See and enlist dissenters as information resources who can support recalibrating your plans to make them more effective or accepted. It’s better to privately find out from one what many others may be thinking but not willing to say to your face. I’ve seen significantly powerful change spawned when workers who are dissenters become enlisted as peer change agents for improvements in safety actions, attitudes and skills.


9) Be willing to be invisible

Being invisible means not giving in to the desire for recognition. While most people crave approval or admiration at least to some degree, it can get in the way of effective leadership.

Not trying to gain recognition means you often win the greater prestige of being seen as a doer. Seeking approval usually doesn’t pay off long-term, because trying too hard to impress others looks weak. It can also divert you from taking difficult, and necessary, actions.

Just as important, a “look what I just accomplished” posture can impede team spirit. Instead, if you give up power, you gain the greater power of seeing others embrace a strong safety mission.


10) Be a warrior, not a worrier

Yes, it’s important to analyze and strategically think things through in advance. But don’t let that be a reason to avoid action, overanalyze or become paralyzed by what-ifs. Change and improvement are the bottom line. At the end of the day, do people live and work more effectively, safer, with greater satisfaction and less stress?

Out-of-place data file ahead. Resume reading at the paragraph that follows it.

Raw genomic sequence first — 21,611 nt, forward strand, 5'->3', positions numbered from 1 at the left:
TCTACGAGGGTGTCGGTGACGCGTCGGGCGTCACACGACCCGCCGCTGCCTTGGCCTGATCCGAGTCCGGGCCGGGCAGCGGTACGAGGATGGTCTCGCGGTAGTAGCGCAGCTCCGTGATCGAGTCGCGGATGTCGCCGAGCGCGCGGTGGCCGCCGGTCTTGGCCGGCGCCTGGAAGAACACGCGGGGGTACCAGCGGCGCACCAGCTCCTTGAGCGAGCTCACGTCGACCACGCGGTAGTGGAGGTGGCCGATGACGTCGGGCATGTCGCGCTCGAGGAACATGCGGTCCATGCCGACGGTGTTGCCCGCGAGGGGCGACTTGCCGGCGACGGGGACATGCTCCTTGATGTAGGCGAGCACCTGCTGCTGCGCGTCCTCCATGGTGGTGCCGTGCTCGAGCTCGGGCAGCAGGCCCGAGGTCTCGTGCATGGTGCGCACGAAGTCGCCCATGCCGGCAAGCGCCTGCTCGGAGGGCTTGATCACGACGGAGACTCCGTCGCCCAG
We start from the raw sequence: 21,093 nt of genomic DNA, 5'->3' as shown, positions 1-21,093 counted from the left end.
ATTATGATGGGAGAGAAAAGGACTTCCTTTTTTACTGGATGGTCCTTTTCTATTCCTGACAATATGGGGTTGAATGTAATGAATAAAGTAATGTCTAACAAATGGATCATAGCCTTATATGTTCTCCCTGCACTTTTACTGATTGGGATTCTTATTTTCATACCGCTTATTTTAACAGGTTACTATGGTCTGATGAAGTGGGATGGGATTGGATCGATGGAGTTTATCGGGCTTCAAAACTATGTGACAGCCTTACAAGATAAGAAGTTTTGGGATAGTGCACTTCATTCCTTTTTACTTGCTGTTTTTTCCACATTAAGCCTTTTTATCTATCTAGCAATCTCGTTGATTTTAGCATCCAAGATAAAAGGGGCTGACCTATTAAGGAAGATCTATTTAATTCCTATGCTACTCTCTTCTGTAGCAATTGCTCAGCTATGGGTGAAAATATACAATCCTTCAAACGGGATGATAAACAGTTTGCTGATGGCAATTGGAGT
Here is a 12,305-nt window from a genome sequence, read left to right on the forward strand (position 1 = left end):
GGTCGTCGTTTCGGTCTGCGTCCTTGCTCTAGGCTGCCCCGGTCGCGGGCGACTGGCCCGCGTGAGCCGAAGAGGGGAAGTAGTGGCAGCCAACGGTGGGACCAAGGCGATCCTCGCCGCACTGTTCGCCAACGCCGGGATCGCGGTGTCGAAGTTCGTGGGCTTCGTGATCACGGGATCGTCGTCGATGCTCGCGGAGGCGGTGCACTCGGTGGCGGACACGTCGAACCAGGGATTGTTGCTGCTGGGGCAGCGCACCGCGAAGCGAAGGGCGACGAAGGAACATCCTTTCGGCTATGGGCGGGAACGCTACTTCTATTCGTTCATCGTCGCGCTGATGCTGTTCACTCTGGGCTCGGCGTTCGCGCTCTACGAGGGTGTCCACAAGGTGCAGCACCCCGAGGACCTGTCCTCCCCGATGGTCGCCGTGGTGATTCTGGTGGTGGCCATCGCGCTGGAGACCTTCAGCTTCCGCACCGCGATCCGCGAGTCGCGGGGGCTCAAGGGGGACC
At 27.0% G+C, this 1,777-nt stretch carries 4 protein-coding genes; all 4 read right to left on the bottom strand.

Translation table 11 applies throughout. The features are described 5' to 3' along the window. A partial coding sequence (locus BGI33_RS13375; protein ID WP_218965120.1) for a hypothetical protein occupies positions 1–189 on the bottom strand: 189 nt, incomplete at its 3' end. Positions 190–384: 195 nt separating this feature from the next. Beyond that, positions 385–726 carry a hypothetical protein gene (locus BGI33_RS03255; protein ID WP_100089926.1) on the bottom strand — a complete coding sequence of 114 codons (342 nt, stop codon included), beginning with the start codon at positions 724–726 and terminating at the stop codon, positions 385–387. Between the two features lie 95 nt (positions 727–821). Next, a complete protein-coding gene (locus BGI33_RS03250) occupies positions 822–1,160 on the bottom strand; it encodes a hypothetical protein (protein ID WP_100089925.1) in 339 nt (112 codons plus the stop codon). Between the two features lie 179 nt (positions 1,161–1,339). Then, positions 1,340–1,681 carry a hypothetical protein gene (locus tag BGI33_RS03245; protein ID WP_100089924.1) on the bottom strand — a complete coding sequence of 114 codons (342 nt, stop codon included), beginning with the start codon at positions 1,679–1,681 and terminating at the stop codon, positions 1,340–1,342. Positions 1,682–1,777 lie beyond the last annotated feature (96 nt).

Trying one thing new that results in some improvement is better than thinking about 20 actions you never take. You don’t have to risk your entire budget; pilot new interventions judiciously. But the most courageous leaders are continually trying out potential improvements to at least a small degree.

Professionals become tentative and less effective when they allow worry to consume them. They typically become rigid, unable to take risks, and incapable of profiting from opportunity. Staff and superiors will usually notice their self-doubt and question their leadership.